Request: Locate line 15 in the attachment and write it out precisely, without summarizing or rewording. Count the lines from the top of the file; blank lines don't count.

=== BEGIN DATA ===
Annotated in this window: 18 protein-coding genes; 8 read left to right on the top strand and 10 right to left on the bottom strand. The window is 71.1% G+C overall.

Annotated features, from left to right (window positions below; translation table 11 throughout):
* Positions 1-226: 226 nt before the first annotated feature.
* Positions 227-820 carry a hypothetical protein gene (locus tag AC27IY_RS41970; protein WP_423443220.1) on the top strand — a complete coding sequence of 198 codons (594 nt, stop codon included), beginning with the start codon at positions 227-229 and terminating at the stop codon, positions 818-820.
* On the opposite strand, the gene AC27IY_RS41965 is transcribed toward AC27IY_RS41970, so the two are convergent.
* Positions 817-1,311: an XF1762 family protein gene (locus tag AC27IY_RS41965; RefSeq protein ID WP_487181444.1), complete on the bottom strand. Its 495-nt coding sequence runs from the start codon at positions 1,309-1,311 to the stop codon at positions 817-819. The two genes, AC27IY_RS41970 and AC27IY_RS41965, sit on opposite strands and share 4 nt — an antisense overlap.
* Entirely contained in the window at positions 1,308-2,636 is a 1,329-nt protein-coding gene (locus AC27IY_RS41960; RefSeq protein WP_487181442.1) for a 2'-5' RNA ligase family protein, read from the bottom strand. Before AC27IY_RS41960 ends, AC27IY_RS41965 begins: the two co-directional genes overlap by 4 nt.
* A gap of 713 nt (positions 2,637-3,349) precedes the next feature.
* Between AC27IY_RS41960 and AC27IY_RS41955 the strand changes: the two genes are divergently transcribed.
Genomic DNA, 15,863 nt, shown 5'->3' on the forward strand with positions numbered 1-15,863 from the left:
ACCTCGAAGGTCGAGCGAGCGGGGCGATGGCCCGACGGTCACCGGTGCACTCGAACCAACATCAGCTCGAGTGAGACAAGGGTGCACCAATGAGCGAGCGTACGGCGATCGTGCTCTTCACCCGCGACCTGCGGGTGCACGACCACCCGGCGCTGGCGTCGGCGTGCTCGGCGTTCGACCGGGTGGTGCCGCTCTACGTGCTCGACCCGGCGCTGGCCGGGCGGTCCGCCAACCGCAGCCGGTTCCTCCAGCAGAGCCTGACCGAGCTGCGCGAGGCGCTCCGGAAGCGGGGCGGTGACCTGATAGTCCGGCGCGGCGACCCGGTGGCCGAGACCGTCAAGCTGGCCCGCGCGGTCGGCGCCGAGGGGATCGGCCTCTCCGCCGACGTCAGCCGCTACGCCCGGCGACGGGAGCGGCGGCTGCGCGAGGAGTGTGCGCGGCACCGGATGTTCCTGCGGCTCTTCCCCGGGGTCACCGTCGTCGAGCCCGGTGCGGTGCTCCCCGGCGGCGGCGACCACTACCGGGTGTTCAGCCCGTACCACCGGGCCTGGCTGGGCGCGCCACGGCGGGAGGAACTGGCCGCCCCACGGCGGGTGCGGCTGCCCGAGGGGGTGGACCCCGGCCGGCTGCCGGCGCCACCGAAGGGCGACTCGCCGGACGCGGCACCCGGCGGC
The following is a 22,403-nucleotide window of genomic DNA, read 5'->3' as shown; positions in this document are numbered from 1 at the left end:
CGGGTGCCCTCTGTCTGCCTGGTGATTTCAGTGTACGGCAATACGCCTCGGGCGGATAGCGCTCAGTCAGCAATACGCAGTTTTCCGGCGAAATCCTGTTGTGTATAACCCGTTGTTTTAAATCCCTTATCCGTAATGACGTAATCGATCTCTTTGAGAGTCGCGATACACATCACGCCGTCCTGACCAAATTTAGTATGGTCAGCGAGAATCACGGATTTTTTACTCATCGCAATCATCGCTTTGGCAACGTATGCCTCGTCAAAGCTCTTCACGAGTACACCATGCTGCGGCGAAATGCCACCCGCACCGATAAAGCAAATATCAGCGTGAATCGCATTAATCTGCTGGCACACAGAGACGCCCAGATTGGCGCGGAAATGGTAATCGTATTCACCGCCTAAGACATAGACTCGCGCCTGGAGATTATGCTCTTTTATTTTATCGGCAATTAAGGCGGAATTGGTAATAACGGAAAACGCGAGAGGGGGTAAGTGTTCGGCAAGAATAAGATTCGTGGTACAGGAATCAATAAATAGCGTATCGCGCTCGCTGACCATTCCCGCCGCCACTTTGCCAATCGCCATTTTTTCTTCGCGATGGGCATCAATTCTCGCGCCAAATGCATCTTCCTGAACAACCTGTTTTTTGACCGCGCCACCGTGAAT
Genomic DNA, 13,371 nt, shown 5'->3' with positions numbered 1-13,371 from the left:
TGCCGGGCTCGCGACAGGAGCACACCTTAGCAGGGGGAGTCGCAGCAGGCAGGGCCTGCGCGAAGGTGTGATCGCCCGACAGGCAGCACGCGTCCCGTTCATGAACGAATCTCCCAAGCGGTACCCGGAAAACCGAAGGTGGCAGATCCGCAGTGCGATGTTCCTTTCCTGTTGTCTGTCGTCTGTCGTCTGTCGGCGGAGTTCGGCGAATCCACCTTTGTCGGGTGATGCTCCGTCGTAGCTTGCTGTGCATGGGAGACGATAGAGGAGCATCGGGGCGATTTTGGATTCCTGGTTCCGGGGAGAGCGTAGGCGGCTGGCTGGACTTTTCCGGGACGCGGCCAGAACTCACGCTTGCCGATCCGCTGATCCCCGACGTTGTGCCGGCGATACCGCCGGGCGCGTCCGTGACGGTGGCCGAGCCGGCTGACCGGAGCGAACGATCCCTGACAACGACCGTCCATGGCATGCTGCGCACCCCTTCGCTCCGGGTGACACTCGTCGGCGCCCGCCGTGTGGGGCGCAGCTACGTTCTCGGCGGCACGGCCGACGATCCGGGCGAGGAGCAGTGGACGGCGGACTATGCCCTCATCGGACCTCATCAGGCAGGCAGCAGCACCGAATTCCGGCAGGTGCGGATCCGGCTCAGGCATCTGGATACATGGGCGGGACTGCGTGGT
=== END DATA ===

TGCCGGGCTCGCGACAGGAGCACACCTTAGCAGGGGGAGTCGCAGCAGGCAGGGCCTGCGCGAAGGTGTGATCGCCCGACAGGCAGCACGCGTCCCGTTCATGAACGAATCTCCCAAGCGGTACCCGGAAAACCGAAGGTGGCAGATCCGCAGTGCGATGTTCCTTTCCTGTTGTCTGTCGTCTGTCGTCTGTCGGCGGAGTTCGGCGAATCCACCTTTGTCGGGTGATGCTCCGTCGTAGCTTGCTGTGCATGGGAGACGATAGAGGAGCATCGGGGCGATTTTGGATTCCTGGTTCCGGGGAGAGCGTAGGCGGCTGGCTGGACTTTTCCGGGACGCGGCCAGAACTCACGCTTGCCGATCCGCTGATCCCCGACGTTGTGCCGGCGATACCGCCGGGCGCGTCCGTGACGGTGGCCGAGCCGGCTGACCGGAGCGAACGATCCCTGACAACGACCGTCCATGGCATGCTGCGCACCCCTTCGCTCCGGGTGACACTCGTCGGCGCCCGCCGTGTGGGGCGCAGCTACGTTCTCGGCGGCACGGCCGACGATCCGGGCGAGGAGCAGTGGACGGCGGACTATGCCCTCATCGGACCTCATCAGGCAGGCAGCAGCACCGAATTCCGGCAGGTGCGGATCCGGCTCAGGCATCTGGATACATGGGCGGGACTGCGTGGT